Is running cardio?

Is running cardio? Image shows young woman running in the park at sunset
(Image credit: Getty Images)

It can certainly feel like your heart might beat out of your chest during a session, but is running cardio exercise? We know it's important to aim for a range of cardio, strength, and flexibility exercises across an average week, but sometimes it's hard to know which sports and activities fall into which category. 

Around 50 million Americans are fans of running, jogging or run-walking, and if you're aiming to up your cardio, we've got good news: running is a fantastic form of cardio exercise. Not only that, it’s one of the best cardio exercises you can do when it comes to lowering your risk of cardiovascular disease, improving your quality of sleeping and boosting your cognitive function. 

Alongside the many benefits of running, it’s also a relatively inexpensive way to get your daily dose of exercise in. While you can certainly invest in one of the best treadmills  and a pair of the best running headphones so that you can workout in comfort, as long as you’ve got a decent pair of sneakers, you can lace up and get running anytime, anywhere.

What is cardio exercise?

"What sets cardio apart from other forms of exercise is the reliance on your body's ability to use oxygen during a workout," explains Jack McNamara, a strength coach and lecturer in clinical exercise physiology. "This use of oxygen, otherwise called aerobic metabolism, helps our body extract energy in the form of adenosine triphosphate (ATP) from amino acids, carbohydrates and fatty acids to fuel our muscles, usually for more prolonged activities. This is why you'll often hear cardio referred to as aerobic exercise — meaning with oxygen.

"The American College of Sports Medicine (ACSM) defines aerobic exercise as 'any activity that uses large muscle groups, can be maintained continuously and is rhythmic in nature'. So technically, all sorts of physical activities count as aerobic exercise, regardless of intensity: cycling, dancing, hiking, swimming and even walking." 

Jack McNamara
Jack McNamara

Jack McNamara is a highly experienced strength coach and lecturer in clinical exercise physiology. Since starting his career in 2005, McNamara has coached numerous athletes, worked as a clinical exercise physiologist and taught degree-level exercise science courses. His extensive expertise was recognised last year when he became the first person to be awarded Master Trainer (Europe) and Chartered Practitioner (UK) status.

Most experts agree that for the maximum benefits of cardio you should aim to move at a moderate intensity or higher — you can gauge whether or not you've hit a 'moderate' intensity by being able to talk but not sing as you exercise.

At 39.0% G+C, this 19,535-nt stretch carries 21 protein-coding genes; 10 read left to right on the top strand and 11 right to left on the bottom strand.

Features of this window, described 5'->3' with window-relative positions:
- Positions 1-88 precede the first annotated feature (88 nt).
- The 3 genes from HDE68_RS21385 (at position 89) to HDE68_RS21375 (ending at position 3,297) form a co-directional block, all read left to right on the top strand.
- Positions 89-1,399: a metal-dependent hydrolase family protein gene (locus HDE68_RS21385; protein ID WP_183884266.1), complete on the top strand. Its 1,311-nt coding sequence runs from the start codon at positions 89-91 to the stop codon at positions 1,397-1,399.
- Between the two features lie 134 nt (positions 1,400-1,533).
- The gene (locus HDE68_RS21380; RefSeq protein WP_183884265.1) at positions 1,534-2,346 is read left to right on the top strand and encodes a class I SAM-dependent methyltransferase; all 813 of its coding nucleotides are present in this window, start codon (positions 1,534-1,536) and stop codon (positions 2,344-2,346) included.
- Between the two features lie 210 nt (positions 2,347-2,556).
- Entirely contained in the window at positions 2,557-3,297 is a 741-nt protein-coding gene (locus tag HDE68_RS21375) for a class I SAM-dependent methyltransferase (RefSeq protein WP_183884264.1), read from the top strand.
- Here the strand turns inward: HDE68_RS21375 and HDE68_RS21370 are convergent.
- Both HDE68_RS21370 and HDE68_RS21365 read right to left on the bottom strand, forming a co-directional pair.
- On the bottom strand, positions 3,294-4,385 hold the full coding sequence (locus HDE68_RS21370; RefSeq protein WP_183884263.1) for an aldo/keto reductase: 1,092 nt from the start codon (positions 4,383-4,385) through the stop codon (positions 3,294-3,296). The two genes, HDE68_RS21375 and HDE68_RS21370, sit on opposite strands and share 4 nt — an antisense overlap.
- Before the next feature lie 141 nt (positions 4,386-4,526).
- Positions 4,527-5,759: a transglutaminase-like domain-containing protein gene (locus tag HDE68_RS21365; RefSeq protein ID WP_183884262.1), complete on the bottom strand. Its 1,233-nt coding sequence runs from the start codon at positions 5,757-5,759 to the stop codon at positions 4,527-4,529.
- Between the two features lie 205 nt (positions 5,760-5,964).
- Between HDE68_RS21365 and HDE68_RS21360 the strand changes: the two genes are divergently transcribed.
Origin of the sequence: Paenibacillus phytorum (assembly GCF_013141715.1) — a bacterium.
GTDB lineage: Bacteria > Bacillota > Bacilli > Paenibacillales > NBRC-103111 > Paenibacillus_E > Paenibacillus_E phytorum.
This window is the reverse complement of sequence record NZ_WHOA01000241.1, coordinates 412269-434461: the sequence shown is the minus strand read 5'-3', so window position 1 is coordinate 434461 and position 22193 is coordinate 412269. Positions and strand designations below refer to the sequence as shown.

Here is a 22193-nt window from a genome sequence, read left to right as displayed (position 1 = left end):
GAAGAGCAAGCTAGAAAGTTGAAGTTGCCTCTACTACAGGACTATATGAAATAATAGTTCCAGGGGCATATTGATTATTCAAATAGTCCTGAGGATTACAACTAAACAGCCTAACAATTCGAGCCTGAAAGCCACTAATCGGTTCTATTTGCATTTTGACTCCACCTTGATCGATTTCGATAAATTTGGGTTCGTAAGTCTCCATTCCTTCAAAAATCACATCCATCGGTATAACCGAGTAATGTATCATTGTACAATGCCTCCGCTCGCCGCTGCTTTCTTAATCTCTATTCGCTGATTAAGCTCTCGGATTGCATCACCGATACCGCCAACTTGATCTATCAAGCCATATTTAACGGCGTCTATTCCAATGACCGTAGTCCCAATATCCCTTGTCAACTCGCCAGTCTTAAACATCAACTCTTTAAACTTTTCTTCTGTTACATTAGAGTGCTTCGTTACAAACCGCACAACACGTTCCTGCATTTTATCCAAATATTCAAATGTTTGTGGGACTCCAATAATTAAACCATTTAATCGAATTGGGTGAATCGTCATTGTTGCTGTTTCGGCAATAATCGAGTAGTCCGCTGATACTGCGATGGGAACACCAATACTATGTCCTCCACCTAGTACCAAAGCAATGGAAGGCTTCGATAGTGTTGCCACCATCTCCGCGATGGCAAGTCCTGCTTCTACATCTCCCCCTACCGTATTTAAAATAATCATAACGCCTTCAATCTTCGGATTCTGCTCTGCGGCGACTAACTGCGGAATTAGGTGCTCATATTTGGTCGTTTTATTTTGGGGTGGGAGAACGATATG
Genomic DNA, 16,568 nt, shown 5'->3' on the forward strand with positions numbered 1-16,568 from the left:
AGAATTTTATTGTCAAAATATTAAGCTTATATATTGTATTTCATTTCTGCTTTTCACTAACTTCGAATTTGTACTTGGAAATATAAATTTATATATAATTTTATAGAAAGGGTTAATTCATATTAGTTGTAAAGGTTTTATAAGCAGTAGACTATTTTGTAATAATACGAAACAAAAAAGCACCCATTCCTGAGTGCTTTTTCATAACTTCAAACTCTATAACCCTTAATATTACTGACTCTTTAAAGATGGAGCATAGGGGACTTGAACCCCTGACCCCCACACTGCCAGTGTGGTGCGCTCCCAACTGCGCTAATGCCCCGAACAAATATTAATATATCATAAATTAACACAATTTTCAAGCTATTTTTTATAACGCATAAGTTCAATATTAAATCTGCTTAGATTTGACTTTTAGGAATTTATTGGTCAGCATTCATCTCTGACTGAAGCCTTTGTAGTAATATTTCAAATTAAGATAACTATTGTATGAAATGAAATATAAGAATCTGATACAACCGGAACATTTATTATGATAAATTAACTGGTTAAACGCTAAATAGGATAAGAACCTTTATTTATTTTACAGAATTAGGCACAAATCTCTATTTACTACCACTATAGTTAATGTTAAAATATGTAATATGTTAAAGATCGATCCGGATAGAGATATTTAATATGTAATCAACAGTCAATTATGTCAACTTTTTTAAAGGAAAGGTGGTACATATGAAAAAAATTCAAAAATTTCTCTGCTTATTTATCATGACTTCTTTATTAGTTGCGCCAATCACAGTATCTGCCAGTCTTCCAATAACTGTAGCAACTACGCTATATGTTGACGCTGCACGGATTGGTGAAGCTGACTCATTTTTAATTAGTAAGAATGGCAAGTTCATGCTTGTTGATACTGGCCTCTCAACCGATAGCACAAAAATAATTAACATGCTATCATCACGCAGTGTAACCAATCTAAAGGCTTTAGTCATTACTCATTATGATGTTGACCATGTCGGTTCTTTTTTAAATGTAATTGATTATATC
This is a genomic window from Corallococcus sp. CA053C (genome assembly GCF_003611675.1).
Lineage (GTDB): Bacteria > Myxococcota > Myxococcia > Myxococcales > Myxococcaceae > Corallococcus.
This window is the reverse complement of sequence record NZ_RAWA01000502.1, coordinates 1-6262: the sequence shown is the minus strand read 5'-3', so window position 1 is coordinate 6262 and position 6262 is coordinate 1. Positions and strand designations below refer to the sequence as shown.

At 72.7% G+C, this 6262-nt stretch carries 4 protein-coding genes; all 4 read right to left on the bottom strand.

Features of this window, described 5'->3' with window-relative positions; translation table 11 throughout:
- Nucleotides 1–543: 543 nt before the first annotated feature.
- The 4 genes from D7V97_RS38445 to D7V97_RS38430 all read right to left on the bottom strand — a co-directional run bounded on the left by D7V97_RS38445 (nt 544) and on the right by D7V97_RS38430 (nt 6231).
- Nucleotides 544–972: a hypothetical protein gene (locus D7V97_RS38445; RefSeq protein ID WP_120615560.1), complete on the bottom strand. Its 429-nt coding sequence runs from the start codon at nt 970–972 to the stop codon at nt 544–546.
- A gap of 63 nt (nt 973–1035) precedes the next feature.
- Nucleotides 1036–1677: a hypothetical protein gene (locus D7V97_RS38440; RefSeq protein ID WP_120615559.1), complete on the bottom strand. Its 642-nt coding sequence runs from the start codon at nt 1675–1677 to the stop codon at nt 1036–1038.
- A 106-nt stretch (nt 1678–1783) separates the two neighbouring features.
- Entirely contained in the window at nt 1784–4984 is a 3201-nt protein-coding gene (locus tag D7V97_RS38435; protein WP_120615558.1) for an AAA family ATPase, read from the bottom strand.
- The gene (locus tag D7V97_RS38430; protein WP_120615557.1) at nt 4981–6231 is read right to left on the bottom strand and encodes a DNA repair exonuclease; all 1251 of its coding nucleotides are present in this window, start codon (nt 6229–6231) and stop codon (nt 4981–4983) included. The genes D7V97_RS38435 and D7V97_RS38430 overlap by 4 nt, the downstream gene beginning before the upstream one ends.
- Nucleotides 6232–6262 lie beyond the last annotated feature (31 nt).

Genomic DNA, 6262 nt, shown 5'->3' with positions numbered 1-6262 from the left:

The benefits of cardio exercise include improving heart health, helping to prevent or manage cardiovascular disease, cancer and diabetes, and reducing symptoms of mental health issues like depression and anxiety — plus, the runner's high sure is hard to beat!

A man in a blue shirt is running past some some store shutters that are sprayed with graffiti

(Image credit: Getty)

Is running cardio?

Yes, running definitely counts as cardio exercise. 

"Not only does running use large muscle groups continuously and rhythmically, but it also makes our heart work harder and requires us to use more oxygen to sustain it," says McNamara.

"Unless working at very high intensities, such as sprinting, running will usually challenge our heart and lungs more than, or at least as much as, it challenges our muscles — at least at the start of a run!"

How to improve cardio fitness

Working on your technique is one of the best ways to make yourself work harder and more safely during a run.

"For most of us, running is something we have 'just done' since we were children, so we don't actively pay attention to our posture, technique or running rhythm," says McNamara. 

"By shortening our stride and increasing our cadence — the total number of steps taken every minute — we can benefit not only from improved cardiovascular fitness but a reduced risk of injury and a more efficient running technique leading to improved performance."

Three women jogging

(Image credit: Getty)

Sprinting and anaerobic exercise

You can add in some short, fast-paced exercises such as sprints to get in some anaerobic exercise

"Anaerobic exercise is a physical activity that causes the body to break down glucose for energy without oxygen," says McNamara. "This usually happens within the body when oxygen demand surpasses the supply. Generally, these activities are of short length with high intensity."

It can be a great way to make your running work towards strengthening your bones, as well as increasing your lactic threshold (allowing you to work harder for longer) and improving general power.

To increase the intensity of your workouts, McNamara recommends:

  • Increasing the number of sprint intervals
  • Shortening the active recovery/rest periods
  • Increasing the duration of the hard part of your intervals
  • Changing your terrain or adding inclines
  • Increasing your speed
Lizzy Dening

Lizzy Dening is a freelance journalist, based in Peterborough, UK. She specialises in health and fitness content, as well as women's rights (particularly around sexual violence). She's previously been published in titles including The Guardian, Elle, Vogue, Marie Claire, Grazia, Women's Health, and the Independent. 

She also writes a free monthly newsletter called Out Of Office, on Substack, which is aimed at self-employed women. She's an enthusiastic if often-injured runner, a sporadic poet and is interested in just about every new fitness trend going. Find her on Twitter @lizzydening